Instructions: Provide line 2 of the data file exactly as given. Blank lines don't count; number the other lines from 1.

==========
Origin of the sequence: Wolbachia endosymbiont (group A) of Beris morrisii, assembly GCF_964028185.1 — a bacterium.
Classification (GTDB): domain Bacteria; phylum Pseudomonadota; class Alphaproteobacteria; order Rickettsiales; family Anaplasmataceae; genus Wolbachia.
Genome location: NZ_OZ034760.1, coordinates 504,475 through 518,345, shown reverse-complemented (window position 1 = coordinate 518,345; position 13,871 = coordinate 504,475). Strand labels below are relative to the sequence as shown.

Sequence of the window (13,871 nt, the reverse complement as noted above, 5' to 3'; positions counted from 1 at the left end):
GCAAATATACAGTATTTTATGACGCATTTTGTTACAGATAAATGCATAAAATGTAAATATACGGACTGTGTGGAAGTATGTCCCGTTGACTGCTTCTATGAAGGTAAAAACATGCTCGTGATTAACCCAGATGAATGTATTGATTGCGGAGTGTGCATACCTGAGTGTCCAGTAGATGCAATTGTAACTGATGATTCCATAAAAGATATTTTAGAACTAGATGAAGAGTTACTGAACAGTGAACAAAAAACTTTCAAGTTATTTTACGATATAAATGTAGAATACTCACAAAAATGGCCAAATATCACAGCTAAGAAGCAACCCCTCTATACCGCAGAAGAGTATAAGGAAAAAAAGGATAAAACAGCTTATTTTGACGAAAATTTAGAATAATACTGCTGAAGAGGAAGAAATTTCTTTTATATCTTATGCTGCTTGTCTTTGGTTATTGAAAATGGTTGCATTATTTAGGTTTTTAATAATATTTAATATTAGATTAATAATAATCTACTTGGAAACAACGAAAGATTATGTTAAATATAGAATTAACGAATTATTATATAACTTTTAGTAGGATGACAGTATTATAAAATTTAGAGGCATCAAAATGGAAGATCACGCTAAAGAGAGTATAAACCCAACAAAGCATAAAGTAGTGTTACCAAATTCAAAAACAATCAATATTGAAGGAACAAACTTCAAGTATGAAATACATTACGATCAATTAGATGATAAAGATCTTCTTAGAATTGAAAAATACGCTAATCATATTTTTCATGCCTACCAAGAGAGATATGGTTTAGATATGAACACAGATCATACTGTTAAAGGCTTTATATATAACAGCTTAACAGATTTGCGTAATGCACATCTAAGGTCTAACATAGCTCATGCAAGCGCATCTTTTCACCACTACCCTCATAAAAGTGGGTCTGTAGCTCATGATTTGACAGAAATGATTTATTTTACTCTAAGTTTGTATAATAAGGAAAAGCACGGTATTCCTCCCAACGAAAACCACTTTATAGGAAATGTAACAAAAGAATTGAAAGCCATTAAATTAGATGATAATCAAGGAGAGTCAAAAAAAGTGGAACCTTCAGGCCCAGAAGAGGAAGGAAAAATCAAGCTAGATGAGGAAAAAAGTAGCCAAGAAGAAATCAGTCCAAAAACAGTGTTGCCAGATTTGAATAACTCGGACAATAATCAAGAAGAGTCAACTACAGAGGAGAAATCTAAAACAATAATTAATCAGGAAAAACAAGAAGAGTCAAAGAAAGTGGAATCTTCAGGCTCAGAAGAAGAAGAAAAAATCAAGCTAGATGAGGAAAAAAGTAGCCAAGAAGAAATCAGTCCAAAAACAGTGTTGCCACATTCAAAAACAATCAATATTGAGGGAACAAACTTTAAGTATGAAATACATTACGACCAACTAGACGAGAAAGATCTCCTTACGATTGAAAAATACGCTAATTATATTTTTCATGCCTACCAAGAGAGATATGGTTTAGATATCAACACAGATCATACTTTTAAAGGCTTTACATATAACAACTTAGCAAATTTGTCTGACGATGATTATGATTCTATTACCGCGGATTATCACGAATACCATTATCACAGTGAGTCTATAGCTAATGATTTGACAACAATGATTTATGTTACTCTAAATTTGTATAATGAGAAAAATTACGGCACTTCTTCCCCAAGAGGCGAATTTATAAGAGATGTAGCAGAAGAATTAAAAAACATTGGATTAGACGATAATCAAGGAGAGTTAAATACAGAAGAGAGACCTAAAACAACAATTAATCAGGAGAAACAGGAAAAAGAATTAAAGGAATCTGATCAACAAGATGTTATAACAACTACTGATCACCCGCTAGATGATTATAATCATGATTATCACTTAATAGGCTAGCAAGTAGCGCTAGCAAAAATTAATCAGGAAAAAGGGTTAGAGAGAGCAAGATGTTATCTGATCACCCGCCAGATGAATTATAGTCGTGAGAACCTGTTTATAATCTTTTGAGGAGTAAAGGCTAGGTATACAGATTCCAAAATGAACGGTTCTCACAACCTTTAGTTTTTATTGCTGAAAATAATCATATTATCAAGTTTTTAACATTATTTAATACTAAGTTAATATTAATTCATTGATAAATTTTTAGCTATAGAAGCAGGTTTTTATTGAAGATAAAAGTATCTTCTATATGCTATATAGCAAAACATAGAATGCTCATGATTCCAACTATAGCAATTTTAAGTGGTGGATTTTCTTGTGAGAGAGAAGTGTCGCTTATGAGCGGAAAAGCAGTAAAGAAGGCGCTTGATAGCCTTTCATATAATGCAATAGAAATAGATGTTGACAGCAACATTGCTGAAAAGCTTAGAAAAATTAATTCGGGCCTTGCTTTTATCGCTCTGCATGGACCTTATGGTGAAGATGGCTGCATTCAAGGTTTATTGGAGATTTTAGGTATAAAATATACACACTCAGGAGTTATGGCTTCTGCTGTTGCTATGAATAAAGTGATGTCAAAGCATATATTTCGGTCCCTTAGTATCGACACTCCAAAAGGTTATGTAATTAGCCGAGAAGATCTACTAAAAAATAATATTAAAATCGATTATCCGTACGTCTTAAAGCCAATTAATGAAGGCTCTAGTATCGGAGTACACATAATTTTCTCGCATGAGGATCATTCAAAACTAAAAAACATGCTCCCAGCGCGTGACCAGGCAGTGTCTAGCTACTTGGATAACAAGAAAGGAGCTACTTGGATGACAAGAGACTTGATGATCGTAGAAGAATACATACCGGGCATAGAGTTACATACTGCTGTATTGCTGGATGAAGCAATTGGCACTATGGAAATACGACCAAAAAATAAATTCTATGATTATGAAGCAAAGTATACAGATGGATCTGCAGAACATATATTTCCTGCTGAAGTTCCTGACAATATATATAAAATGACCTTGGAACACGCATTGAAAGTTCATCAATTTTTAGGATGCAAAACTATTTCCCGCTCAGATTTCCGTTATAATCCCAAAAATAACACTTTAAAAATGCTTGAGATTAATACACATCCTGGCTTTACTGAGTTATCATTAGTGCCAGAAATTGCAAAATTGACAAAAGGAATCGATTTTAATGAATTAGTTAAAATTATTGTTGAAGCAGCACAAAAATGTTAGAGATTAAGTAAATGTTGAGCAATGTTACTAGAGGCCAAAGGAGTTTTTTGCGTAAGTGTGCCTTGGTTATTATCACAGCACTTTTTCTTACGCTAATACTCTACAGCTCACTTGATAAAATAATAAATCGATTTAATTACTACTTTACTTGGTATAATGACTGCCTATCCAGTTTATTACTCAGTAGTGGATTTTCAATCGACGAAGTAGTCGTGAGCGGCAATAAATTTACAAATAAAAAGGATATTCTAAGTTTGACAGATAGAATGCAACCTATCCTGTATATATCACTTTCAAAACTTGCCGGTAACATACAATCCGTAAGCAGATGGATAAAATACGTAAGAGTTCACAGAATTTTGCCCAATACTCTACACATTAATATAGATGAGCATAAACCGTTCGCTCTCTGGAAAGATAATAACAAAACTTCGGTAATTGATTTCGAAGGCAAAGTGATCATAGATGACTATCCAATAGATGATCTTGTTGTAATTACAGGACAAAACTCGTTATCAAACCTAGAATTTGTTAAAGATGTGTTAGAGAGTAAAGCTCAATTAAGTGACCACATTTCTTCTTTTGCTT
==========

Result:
Classification (GTDB): domain Bacteria; phylum Pseudomonadota; class Alphaproteobacteria; order Rickettsiales; family Anaplasmataceae; genus Wolbachia.